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Would-be candidates standing in France’s upcoming presidential election have until March 4, 2022, to present 500 signatures of elected officials backing their run. In 2017, when Emmanuel Macron won the race, 11 candidates were on the official ballot, and a similarly crowded race is looking likely this time.
How does it all work?
French elections work in a two or three-step process.
First are the party primaries, where each party must choose a single candidate to endorse for the run.
Then the first round of public voting begins, to be held on April 10.
In the likely event that no candidate emerges with an overall majority in the first round, the top two candidates will head into a run-off, due to be held on April 24.
The winner of the run-off takes the presidency.
Who are the potential candidates?
The list of candidates will change as we head into the primaries next year, but here is the current working list, with party affiliations listed next to names:
- Emmanuel Macron – La République en Marche
- Marine Le Pen – Rassemblement National (National rally)
- Xavier Bertrand – Independent
- Valérie Pécresse – Independent
- Michel Barnier – Les Républicains (Republicans)
- Eric Zemmour – Independent
- Jean-Luc Mélenchon – La France Insoumise (Unbowed France)
- Yannick Jadot – Ecologistes (Greens)
- Anne Hidalgo – Socialists
- Nicolas Dupont-Aignan – Debout La France (Arise France)
What are the polls predicting?
Polling across the board is widely expected a run-off between Mr Macron and Ms Le Pen.
Mr Macron is expected to win another term in office – but this is no guarantee.
The current president himself is proof of the potential for an upset, shaking up the political scene in 2017 when he ran without the backing of a major party and won.
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Ms Le Pen, on the other hand, has been hard at work trying to sanitise the image of her anti-immigration far-right party.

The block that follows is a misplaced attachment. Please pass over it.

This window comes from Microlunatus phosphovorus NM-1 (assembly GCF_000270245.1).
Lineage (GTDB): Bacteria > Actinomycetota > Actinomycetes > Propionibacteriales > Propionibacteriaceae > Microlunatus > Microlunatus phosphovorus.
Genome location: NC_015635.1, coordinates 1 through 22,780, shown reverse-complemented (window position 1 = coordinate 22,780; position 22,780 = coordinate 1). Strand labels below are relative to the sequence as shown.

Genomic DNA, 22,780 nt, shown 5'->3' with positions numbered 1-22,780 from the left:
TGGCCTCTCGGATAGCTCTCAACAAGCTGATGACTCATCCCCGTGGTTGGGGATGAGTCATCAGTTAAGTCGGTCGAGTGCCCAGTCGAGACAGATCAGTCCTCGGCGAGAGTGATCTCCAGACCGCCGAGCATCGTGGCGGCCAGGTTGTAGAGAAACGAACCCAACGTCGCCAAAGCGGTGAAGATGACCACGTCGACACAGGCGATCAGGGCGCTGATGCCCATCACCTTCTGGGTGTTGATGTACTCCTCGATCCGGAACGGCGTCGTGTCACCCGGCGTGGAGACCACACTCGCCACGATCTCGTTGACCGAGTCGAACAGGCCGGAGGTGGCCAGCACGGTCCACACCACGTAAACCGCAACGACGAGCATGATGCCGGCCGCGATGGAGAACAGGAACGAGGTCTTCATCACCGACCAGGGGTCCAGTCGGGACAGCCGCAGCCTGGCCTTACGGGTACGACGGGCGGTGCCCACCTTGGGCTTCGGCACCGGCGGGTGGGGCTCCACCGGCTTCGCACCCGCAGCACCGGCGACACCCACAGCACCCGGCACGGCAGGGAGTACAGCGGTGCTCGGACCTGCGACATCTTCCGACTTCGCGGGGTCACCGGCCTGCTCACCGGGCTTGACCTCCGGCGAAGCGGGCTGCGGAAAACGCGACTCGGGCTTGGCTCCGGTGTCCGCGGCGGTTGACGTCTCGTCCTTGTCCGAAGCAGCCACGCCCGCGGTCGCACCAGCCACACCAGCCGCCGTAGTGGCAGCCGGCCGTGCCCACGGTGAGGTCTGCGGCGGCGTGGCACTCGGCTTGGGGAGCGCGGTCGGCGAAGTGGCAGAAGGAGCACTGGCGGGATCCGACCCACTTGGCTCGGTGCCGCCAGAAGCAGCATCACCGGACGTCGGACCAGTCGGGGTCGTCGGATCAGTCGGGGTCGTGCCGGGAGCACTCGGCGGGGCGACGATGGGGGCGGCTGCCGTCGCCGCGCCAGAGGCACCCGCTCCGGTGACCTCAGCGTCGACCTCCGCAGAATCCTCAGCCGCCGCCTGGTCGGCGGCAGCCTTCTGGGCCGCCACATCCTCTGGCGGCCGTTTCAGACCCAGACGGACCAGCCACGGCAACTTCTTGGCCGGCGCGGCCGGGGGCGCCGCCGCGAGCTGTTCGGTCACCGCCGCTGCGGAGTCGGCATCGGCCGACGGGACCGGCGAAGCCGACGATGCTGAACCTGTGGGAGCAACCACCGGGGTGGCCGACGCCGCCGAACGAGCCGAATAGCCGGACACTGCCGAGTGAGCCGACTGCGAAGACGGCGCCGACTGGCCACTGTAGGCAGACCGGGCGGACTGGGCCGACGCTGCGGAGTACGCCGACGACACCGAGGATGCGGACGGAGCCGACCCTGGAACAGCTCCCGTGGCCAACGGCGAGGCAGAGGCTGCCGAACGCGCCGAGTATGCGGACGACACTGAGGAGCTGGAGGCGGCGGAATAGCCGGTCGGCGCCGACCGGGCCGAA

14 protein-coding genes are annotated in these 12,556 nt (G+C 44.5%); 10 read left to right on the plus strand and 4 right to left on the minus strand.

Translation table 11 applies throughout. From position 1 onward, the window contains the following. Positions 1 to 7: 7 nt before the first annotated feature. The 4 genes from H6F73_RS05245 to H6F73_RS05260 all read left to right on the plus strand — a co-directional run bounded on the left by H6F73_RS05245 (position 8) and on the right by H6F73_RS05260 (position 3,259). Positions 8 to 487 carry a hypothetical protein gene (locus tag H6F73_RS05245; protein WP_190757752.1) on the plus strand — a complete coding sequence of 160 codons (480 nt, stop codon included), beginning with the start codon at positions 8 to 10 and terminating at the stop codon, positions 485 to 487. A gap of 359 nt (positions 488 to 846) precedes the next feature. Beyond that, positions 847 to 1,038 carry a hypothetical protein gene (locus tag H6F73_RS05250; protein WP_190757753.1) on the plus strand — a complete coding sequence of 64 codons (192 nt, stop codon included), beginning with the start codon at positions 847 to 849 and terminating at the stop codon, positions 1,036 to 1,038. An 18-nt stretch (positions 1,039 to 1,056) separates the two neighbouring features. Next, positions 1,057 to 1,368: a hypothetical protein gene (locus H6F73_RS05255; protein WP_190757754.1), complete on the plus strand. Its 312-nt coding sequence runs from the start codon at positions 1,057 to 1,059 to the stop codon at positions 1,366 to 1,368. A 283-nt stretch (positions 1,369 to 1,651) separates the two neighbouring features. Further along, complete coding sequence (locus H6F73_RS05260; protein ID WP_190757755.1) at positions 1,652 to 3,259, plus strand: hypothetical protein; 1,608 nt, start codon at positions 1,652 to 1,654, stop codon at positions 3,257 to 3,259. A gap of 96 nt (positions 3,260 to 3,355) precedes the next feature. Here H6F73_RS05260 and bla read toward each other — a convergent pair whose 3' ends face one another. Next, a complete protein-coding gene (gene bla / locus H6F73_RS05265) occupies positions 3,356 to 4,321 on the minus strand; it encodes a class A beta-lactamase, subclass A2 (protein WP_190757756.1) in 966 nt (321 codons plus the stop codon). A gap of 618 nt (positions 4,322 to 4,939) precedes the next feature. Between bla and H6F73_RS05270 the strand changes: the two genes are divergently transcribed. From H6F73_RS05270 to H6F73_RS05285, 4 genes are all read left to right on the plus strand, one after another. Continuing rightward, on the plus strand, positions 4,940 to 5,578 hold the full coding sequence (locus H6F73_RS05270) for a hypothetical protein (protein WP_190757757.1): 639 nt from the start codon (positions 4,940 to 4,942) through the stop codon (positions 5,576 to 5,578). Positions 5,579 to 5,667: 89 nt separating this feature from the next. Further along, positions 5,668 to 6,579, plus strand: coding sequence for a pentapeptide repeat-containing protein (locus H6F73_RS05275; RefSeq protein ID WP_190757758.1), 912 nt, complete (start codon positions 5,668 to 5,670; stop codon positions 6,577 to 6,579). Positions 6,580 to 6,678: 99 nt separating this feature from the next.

This is her third bid to become president, and her persistent popularity is worrying for those toward the left.
This week, another far-right candidate entered the already full fray, in the form of TV pundit Eric Zemmour.
Mr Zemmour took to social media to announce his intention to run, saying he planned to take “destiny in his hands” as “now is not the time to reform France anymore, but to save it”.
The former journalist, who has been likened to Donald Trump for his populist politics and divisive rhetoric, said he wanted to “make French people feel French again and not like foreigners on their own territory”.
At the end of the 15-minute video, he unveiled his brand-new campaign website for 2022 which highlighted his five policy priorities for France: identity, education, taxes, industry and independence.
His candidacy, while expected, was rumoured to have been harmed last week when he was photographed giving the finger to a member of the public during a visit to Marseille that had been marred by protests.
The candidate is polling behind Mr Macron and Ms Le Pen on 14 percent, still making him the third-biggest contestant in today’s polling.
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